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Cheap Food Policy: Fact or Rhetoric

  • James Miller

    (Mississippi State Department of Agricultural Economics)

  • Keith Coble

    (Mississippi State Department of Agricultural Economics)

The term “cheap food policy” has frequently been used as a descriptor for U.S. commodity programs by those who contend these payments to farmers ultimately result in lower food costs for consumers. More recently, farm policy has been criticized for contributing to the obesity problem in the U.S. by making large quantities of fattening foods widely available and relatively inexpensive. This paper econometrically evaluates the impact of direct government payments to farmers from 1960-1999 on the proportion of disposable income consumers spend on food. The model finds the payments do not significantly affect the affordability of food.

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File URL: http://128.118.178.162/eps/othr/papers/0506/0506008.pdf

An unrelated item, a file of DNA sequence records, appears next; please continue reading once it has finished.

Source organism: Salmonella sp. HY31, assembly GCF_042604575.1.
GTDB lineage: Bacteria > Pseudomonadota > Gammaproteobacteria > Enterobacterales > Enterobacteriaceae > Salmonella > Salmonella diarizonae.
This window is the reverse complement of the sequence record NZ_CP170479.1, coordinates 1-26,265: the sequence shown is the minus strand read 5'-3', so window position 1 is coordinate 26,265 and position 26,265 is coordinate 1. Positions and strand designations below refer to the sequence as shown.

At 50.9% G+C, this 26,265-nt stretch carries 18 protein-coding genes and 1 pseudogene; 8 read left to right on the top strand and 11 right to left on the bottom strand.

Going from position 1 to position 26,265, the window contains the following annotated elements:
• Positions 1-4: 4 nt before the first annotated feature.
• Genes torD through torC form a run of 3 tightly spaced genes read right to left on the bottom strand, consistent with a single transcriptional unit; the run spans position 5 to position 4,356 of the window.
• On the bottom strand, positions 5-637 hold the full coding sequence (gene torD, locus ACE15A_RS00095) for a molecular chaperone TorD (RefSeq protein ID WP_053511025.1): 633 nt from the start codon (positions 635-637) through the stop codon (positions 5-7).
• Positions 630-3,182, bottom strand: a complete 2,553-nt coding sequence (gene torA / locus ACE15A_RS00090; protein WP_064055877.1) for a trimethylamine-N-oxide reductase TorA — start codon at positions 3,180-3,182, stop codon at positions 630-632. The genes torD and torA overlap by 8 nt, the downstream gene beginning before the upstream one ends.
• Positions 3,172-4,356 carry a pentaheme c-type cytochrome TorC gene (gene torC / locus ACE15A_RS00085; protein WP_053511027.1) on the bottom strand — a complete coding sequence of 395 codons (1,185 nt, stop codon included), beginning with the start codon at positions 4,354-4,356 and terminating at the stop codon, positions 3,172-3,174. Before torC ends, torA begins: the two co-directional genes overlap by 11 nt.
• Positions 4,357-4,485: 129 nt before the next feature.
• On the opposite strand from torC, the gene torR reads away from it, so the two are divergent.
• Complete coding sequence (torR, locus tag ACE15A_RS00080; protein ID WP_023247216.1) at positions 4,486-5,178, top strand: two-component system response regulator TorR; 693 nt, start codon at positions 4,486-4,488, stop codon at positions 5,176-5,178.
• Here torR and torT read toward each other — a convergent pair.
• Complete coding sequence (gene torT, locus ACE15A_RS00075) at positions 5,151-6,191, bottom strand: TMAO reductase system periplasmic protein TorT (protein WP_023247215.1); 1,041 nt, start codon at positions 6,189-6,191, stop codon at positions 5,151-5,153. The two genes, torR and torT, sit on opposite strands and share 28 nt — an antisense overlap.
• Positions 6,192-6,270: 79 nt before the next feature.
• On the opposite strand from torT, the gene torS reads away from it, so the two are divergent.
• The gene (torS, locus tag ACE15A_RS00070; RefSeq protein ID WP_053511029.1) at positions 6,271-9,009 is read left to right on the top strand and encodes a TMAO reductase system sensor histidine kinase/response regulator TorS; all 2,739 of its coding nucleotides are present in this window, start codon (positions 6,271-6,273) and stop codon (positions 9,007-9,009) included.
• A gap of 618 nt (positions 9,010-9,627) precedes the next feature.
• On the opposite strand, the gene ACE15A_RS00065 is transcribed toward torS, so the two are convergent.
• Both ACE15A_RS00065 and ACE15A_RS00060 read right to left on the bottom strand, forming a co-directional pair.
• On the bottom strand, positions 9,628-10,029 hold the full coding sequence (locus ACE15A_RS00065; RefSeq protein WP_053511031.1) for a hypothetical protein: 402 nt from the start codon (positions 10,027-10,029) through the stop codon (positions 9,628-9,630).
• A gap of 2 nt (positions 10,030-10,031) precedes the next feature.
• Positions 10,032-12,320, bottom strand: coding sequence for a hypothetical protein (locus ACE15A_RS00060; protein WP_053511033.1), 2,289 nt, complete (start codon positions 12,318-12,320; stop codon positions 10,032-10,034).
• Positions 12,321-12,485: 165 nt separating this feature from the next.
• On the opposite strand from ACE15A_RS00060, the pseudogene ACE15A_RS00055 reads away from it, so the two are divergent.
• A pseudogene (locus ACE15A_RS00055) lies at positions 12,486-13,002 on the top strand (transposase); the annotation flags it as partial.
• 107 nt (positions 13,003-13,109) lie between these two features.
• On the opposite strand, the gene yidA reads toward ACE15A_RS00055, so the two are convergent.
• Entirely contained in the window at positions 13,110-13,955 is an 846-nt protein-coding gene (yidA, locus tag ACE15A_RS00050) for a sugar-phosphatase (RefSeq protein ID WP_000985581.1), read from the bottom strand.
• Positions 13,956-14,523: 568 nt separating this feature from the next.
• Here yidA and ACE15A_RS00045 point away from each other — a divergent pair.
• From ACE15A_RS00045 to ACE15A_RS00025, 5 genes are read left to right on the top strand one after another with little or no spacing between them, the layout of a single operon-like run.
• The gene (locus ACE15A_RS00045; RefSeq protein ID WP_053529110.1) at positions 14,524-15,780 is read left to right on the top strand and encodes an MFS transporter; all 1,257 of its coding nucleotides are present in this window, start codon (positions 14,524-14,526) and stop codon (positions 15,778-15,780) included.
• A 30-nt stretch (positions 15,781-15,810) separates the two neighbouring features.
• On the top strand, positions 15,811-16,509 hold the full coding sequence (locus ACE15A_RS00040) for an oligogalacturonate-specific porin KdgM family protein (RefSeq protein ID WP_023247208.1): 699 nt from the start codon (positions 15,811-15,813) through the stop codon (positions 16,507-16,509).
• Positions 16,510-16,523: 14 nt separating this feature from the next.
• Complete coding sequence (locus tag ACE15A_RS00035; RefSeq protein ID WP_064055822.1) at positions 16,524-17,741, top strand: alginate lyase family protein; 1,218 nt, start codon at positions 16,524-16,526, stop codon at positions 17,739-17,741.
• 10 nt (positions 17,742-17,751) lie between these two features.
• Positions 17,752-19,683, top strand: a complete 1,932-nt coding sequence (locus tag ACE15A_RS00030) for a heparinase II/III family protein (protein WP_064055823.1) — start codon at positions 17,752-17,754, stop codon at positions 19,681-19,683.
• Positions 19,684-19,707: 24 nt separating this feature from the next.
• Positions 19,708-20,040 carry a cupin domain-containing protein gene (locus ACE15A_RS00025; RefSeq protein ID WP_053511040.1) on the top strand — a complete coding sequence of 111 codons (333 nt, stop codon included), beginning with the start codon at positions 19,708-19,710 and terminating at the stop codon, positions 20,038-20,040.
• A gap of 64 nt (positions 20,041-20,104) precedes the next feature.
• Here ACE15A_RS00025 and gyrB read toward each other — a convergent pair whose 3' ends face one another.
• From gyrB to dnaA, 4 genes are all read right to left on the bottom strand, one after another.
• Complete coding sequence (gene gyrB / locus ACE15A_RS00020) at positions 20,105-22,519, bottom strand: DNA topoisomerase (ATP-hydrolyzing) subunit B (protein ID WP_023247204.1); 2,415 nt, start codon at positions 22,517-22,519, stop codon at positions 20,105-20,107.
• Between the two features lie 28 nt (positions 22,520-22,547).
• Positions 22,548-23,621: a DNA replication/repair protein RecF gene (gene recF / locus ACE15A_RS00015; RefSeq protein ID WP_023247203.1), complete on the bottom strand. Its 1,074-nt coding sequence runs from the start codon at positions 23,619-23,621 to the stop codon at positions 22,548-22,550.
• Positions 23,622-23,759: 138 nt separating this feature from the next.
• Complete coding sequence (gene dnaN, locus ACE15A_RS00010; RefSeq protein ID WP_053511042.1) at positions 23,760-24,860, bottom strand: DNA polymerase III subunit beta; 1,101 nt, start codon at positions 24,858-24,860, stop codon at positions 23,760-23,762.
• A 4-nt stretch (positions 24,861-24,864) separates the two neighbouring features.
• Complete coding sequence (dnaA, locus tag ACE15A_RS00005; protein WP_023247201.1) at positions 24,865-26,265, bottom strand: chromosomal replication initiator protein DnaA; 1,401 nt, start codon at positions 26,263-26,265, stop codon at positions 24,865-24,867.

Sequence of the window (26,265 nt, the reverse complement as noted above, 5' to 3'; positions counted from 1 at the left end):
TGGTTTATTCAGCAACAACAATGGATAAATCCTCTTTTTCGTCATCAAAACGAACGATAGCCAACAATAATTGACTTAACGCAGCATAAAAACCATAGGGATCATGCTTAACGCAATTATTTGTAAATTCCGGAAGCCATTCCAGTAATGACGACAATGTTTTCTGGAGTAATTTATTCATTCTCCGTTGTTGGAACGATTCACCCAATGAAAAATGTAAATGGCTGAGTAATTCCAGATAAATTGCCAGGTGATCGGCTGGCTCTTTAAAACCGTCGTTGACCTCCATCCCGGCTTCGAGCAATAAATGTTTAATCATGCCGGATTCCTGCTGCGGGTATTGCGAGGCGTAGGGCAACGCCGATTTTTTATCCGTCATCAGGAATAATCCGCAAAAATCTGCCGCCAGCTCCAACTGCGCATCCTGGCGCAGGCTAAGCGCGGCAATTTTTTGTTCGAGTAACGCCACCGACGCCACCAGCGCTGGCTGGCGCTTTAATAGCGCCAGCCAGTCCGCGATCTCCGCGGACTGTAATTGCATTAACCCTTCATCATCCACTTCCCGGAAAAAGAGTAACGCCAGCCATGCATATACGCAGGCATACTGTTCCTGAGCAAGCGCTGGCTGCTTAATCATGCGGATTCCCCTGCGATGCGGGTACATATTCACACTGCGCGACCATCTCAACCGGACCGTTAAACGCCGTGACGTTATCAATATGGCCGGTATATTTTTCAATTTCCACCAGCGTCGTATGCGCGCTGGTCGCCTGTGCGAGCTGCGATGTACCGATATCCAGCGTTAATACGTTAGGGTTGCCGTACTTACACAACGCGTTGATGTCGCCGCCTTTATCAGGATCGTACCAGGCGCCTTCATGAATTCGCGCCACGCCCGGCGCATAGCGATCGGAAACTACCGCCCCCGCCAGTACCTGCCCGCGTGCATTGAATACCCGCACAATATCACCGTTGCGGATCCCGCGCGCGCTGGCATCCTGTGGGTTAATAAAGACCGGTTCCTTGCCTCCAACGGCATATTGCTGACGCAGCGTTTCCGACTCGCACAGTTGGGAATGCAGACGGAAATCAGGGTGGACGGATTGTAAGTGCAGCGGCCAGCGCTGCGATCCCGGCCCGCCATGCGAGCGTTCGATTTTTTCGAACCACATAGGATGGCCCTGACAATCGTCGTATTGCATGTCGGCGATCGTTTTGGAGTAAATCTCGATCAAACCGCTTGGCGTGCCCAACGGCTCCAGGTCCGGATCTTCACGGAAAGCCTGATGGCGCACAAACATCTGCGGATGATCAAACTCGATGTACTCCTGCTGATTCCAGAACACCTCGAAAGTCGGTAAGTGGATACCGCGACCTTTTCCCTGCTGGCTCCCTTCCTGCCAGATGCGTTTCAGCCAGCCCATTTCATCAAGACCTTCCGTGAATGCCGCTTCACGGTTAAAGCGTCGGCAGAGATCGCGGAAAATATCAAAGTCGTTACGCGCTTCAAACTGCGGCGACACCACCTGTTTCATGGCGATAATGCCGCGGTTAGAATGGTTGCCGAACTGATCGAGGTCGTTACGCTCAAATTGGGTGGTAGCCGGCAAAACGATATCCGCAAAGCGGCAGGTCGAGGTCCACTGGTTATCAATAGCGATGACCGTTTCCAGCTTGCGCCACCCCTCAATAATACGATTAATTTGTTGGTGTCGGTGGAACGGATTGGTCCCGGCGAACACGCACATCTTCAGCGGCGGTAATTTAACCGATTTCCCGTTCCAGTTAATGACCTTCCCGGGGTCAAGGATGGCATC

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Paper provided by EconWPA in its series Others with number 0506008.

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Length: 24 pages
Date of creation: 08 Jun 2005
Date of revision:
Handle: RePEc:wpa:wuwpot:0506008
Note: Type of Document - pdf; pages: 24
Contact details of provider: Web page: http://128.118.178.162

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  1. Tweeten, Luther G., 1995. "The Twelve Best Reasons For Commodity Programs: Why None Stands Scrutiny," Choices, Agricultural and Applied Economics Association, vol. 10(2).
  2. Orden, David & Paarlberg, Robert & Roe, Terry, 1999. "Policy Reform in American Agriculture," University of Chicago Press Economics Books, University of Chicago Press, edition 1, number 9780226632643.
  3. Tomas J. Philipson & Richard A. Posner, 1999. "The Long-Run Growth in Obesity as a Function of Technological Change," NBER Working Papers 7423, National Bureau of Economic Research, Inc.
  4. Darius Lakdawalla & Tomas Philipson, 2002. "The Growth of Obesity and Technological Change: A Theoretical and Empirical Examination," Working Papers 0203, Harris School of Public Policy Studies, University of Chicago.
  5. Catherine J. Morrison Paul & James M. MacDonald, 2003. "Tracing the Effects of Agricultural Commodity Prices and Food Costs," American Journal of Agricultural Economics, Agricultural and Applied Economics Association, vol. 85(3), pages 633-646.
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